You’re under arrest

Police lay witchcraft charges after Toronto man billed $101,000 for evil spirit removal

So, uh, why do we still have a law against witchcraft? Couldn’t you arrest Wiccans under this law? This appears to be one of those zombie laws that are probably going to be purged from the Criminal Code, along with laws against crime comics and duelling.

Though looking into it further, the law appears to be against fraudulently practicing witchcraft, so I guess if you can actually transform a prince into a frog you’re in the clear.

The relevant part of the Criminal Code is this:

Canada Criminal Code – Part IX Offenses Against Rights of Property (False Pretences)

Pretending to practise witchcraft:

365 Every one who fraudulently
a) pretends to exercise or to use any kind of witchcraft, sorcery, enchantment or conjuration,
b) undertakes, for a consideration, to tell fortunes, or
c) pretends from his skill in or knowledge of an occult or crafty science to discover where or in what manner anything that is supposed to have stolen or lost may be found

is guilty of an offence punishable on summary conviction.

A summary offence is apparently a minor crime so you’re not looking at a life sentence here. And if you’re wondering what a “crafty science” is as referred to in c), then according to this Washington Post article, it’s an archaic legal term for fortunetelling and spell-casting. The legal phrase itself dates back to the time of Henry VIII of England, where a specific law punishes

all . . . idle persons going about in any countries or abiding in any city borough or town, some of them using divers & subtle crafty & unlawful games & plays & some of them feigning themselves to have knowledge in physic, physiognomy, palmistry, or other crafty science whereby they bear the people in hand, that they can tell their destinies deceases & fortunes & such other like fantastical imaginations to the great deceit of the King’s Subjects . . .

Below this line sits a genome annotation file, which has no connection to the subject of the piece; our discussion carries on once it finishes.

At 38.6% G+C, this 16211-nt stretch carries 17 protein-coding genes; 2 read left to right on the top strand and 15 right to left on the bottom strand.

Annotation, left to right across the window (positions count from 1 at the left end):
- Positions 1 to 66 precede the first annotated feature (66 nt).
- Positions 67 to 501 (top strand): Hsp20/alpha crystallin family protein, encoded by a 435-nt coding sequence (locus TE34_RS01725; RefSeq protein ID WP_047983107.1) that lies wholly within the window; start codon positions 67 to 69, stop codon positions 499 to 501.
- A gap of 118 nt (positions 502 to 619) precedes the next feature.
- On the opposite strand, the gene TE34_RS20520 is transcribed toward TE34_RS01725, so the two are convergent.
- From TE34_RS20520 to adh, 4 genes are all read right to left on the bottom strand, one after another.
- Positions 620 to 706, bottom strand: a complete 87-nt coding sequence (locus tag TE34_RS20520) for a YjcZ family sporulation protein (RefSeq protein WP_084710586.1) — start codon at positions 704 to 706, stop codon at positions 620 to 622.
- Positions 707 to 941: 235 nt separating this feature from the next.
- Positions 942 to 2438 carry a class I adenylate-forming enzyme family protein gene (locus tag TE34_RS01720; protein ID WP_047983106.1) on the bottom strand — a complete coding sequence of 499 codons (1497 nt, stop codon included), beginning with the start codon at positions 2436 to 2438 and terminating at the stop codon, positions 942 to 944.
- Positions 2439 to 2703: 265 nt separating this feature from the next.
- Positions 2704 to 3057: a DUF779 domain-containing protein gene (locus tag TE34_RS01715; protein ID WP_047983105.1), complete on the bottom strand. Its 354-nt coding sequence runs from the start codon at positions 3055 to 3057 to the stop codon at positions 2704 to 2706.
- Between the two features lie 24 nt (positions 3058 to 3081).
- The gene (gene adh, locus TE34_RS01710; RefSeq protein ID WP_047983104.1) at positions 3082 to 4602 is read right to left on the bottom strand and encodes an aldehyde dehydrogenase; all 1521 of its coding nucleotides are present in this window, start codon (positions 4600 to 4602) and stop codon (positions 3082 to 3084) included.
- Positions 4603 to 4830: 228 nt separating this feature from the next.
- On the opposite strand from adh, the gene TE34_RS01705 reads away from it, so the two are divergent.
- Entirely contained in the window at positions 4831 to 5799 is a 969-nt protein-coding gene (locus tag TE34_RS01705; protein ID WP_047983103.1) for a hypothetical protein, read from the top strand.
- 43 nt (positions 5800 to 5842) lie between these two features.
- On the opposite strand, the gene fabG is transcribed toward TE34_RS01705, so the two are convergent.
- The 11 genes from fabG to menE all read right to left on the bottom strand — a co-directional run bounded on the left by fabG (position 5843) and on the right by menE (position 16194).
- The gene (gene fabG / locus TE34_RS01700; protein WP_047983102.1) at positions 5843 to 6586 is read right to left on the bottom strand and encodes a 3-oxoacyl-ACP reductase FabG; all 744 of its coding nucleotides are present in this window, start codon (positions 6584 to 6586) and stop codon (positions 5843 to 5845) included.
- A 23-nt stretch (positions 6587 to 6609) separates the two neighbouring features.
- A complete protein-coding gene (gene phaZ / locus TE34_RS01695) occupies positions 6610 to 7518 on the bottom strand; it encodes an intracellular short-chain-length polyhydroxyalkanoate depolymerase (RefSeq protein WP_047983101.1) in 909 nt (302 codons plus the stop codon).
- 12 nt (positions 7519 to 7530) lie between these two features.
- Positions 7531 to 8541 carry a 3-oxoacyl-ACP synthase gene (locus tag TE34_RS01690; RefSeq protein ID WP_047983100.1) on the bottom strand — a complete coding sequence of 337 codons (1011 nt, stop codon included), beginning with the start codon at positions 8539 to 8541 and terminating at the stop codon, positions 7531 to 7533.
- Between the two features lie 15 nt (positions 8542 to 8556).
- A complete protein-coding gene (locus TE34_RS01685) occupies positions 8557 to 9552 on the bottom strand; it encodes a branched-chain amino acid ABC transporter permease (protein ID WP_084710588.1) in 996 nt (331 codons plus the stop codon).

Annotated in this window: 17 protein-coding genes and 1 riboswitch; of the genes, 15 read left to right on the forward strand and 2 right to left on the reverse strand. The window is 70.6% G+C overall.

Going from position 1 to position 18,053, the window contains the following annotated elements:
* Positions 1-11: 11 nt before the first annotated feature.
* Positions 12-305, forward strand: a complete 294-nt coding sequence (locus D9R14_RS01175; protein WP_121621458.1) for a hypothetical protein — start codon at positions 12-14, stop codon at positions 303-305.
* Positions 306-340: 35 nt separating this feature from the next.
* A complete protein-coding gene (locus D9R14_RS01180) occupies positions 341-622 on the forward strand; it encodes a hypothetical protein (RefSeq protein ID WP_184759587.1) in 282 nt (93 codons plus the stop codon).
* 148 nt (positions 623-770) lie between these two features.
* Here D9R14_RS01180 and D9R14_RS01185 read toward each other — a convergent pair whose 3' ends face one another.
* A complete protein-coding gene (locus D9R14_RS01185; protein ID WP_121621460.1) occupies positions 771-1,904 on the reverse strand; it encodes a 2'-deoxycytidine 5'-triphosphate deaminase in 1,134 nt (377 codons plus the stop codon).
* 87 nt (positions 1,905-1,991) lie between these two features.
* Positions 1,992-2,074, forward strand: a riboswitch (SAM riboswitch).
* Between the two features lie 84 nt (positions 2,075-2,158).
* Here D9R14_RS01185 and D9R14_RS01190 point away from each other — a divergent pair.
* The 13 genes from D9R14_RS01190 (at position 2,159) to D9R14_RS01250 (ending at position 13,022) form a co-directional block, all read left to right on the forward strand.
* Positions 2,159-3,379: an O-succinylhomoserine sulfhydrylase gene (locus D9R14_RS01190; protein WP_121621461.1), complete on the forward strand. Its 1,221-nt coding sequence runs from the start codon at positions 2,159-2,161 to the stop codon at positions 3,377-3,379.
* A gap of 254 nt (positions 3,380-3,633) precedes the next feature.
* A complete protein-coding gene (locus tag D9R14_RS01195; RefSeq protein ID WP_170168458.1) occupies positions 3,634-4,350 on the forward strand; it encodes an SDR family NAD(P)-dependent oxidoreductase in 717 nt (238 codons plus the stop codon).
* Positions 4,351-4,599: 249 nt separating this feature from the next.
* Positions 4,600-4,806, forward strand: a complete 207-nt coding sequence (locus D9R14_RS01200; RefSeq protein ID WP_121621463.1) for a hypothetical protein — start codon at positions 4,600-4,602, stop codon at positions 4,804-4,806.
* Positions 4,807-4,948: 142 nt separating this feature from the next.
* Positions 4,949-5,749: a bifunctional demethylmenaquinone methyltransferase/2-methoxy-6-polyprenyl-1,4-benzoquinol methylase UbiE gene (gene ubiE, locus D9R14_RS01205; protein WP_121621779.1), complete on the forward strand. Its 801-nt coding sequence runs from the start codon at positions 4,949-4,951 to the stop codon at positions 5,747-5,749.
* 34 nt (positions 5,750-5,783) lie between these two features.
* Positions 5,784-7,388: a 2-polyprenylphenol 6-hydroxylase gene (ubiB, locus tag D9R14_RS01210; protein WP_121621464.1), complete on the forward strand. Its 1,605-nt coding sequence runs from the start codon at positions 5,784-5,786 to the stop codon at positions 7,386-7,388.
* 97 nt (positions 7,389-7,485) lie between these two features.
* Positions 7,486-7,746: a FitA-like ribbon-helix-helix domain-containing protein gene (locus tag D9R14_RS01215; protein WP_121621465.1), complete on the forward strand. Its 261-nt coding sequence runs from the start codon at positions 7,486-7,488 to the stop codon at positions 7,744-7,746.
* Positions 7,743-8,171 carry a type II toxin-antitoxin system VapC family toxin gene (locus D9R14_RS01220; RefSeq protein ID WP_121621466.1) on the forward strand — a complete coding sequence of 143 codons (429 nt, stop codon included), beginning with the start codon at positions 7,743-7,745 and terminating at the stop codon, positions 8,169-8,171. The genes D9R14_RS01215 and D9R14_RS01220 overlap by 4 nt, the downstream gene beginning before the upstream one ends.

However, it was used colloquially in The Canterbury Tales to refer to alchemy. Also, this isn’t just a Canada thing – the town of Joplin in Missouri has an ordinance stating that

Any person who shall advertise by display of a sign, circular or handbill, or in any newspaper, periodical, magazine or other publication, or by any other means, to tell fortunes or reveal the future, to find or restore lost or stolen property, to locate oil wells, gold or silver or other ore or metal or natural products, to restore lost love, friendship or affection, or to reunite or procure lovers, husbands, wives, lost relatives or friends, or to give advice in business affairs, or advice of any kind or nature to others for or without pay, by means of occult or psychic powers, faculties or forces, clairvoyance, psychology, psychometry, phrenology, spirits, mediumship, seership, prophecy, astrology, palmistry, necromancy or like crafty science, cards, talismans, charms, potions, magnetism or magnetized articles or substances, oriental mysteries, crystal gazing or magic of any kind or nature shall be deemed guilty of a misdemeanor.

Do you notice the part where being a therapist who helps patients with relationship troubles legally means you can be arrested for witchcraft in Missouri? I like that part. I gotta say, this is just such an interesting rabbit hole to fall into.

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